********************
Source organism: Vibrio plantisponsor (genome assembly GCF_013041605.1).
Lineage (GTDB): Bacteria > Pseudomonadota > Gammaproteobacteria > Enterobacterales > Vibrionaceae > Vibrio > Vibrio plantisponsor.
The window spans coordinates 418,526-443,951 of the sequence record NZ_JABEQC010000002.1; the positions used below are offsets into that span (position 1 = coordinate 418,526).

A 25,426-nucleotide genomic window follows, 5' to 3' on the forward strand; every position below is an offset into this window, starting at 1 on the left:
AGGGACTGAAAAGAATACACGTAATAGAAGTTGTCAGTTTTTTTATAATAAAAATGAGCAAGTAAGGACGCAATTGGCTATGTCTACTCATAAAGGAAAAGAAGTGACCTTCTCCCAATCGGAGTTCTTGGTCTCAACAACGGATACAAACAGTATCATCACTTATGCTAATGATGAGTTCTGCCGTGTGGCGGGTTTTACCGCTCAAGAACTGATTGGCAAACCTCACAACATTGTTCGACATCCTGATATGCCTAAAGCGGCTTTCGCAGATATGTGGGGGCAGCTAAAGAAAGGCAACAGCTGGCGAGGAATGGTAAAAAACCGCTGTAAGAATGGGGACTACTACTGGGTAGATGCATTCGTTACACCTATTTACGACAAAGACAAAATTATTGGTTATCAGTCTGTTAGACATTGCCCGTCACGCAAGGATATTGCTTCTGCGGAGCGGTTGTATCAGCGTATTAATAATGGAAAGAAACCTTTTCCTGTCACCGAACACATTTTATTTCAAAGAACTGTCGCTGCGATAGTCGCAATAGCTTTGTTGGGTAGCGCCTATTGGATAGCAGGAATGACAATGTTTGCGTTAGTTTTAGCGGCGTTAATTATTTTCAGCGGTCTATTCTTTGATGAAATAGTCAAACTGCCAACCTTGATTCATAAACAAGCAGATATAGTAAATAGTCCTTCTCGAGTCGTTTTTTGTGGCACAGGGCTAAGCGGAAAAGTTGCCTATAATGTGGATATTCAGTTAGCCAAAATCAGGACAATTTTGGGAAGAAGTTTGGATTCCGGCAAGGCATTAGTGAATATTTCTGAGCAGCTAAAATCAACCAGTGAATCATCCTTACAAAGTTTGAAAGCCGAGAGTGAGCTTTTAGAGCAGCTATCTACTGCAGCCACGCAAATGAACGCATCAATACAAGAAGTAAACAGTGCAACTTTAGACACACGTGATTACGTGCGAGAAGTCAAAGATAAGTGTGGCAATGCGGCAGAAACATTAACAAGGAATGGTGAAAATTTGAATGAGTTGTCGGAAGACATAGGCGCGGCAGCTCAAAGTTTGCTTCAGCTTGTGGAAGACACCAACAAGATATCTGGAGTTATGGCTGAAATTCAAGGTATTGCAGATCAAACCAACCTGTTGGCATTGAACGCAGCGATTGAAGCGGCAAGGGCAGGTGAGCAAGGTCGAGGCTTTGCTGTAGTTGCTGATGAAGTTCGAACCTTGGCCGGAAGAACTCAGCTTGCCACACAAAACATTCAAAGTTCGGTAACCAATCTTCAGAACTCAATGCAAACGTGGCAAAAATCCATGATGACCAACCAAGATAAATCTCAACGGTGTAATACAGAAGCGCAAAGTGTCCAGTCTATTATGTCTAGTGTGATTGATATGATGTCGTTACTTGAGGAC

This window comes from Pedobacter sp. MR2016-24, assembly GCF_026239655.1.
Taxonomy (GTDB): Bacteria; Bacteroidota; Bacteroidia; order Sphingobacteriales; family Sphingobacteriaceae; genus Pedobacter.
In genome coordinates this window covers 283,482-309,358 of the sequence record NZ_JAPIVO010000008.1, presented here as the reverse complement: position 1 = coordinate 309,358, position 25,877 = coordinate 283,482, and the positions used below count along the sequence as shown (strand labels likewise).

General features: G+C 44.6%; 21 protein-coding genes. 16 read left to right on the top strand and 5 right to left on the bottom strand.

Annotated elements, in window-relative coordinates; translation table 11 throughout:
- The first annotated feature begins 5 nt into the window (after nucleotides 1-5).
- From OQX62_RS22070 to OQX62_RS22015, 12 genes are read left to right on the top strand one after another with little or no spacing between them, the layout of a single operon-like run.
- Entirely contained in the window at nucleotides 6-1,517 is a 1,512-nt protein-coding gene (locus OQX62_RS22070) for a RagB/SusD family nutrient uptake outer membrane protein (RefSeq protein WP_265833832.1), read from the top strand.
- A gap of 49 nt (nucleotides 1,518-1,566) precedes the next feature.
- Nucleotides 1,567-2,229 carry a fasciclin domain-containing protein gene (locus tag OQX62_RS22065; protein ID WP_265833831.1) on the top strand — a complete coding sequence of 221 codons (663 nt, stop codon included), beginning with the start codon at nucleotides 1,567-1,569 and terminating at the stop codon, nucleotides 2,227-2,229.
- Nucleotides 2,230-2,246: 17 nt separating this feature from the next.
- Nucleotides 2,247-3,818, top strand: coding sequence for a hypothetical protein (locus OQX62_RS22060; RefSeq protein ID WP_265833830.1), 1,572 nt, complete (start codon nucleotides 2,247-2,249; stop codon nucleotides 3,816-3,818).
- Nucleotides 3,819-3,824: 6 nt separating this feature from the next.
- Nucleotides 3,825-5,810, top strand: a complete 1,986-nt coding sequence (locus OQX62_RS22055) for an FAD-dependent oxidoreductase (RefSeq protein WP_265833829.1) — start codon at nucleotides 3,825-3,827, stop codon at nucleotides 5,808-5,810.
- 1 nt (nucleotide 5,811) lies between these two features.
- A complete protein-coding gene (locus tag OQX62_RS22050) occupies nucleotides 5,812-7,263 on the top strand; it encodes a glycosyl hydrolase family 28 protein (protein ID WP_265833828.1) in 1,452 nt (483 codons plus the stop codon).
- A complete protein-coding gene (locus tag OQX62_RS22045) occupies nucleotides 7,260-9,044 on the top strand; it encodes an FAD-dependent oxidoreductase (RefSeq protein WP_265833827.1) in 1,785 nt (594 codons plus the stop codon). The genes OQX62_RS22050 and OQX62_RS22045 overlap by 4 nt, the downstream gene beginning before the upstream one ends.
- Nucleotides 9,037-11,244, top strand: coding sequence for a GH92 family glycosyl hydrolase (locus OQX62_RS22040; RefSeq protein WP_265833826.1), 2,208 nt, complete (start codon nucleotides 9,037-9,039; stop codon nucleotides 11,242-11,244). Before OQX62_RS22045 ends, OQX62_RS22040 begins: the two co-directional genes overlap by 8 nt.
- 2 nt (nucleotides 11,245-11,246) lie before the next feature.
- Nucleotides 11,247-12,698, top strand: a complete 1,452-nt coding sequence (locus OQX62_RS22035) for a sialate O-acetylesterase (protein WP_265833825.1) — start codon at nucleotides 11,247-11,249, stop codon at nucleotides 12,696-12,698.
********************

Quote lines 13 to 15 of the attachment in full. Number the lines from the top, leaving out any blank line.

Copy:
- Entirely contained in the window at nucleotides 6-1,517 is a 1,512-nt protein-coding gene (locus OQX62_RS22070) for a RagB/SusD family nutrient uptake outer membrane protein (RefSeq protein WP_265833832.1), read from the top strand.
- A gap of 49 nt (nucleotides 1,518-1,566) precedes the next feature.
- Nucleotides 1,567-2,229 carry a fasciclin domain-containing protein gene (locus tag OQX62_RS22065; protein ID WP_265833831.1) on the top strand — a complete coding sequence of 221 codons (663 nt, stop codon included), beginning with the start codon at nucleotides 1,567-1,569 and terminating at the stop codon, nucleotides 2,227-2,229.